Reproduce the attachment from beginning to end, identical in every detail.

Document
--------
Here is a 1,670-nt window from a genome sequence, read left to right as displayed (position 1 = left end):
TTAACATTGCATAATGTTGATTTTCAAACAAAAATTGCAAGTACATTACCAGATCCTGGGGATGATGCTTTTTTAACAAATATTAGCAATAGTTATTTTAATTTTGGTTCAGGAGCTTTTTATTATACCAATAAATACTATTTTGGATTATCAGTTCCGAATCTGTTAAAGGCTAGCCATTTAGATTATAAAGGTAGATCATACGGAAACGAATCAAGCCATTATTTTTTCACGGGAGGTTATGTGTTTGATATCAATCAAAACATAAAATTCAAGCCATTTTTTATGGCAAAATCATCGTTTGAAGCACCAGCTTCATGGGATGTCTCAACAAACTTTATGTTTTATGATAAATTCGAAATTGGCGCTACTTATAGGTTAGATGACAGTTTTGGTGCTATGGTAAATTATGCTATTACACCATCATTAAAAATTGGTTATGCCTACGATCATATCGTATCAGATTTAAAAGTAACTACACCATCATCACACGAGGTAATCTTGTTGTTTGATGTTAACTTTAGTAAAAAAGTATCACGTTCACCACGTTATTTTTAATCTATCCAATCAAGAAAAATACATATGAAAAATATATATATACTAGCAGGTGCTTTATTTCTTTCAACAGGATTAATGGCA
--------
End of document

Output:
Here is a 1,670-nt window from a genome sequence, read left to right as displayed (position 1 = left end):
TTAACATTGCATAATGTTGATTTTCAAACAAAAATTGCAAGTACATTACCAGATCCTGGGGATGATGCTTTTTTAACAAATATTAGCAATAGTTATTTTAATTTTGGTTCAGGAGCTTTTTATTATACCAATAAATACTATTTTGGATTATCAGTTCCGAATCTGTTAAAGGCTAGCCATTTAGATTATAAAGGTAGATCATACGGAAACGAATCAAGCCATTATTTTTTCACGGGAGGTTATGTGTTTGATATCAATCAAAACATAAAATTCAAGCCATTTTTTATGGCAAAATCATCGTTTGAAGCACCAGCTTCATGGGATGTCTCAACAAACTTTATGTTTTATGATAAATTCGAAATTGGCGCTACTTATAGGTTAGATGACAGTTTTGGTGCTATGGTAAATTATGCTATTACACCATCATTAAAAATTGGTTATGCCTACGATCATATCGTATCAGATTTAAAAGTAACTACACCATCATCACACGAGGTAATCTTGTTGTTTGATGTTAACTTTAGTAAAAAAGTATCACGTTCACCACGTTATTTTTAATCTATCCAATCAAGAAAAATACATATGAAAAATATATATATACTAGCAGGTGCTTTATTTCTTTCAACAGGATTAATGGCA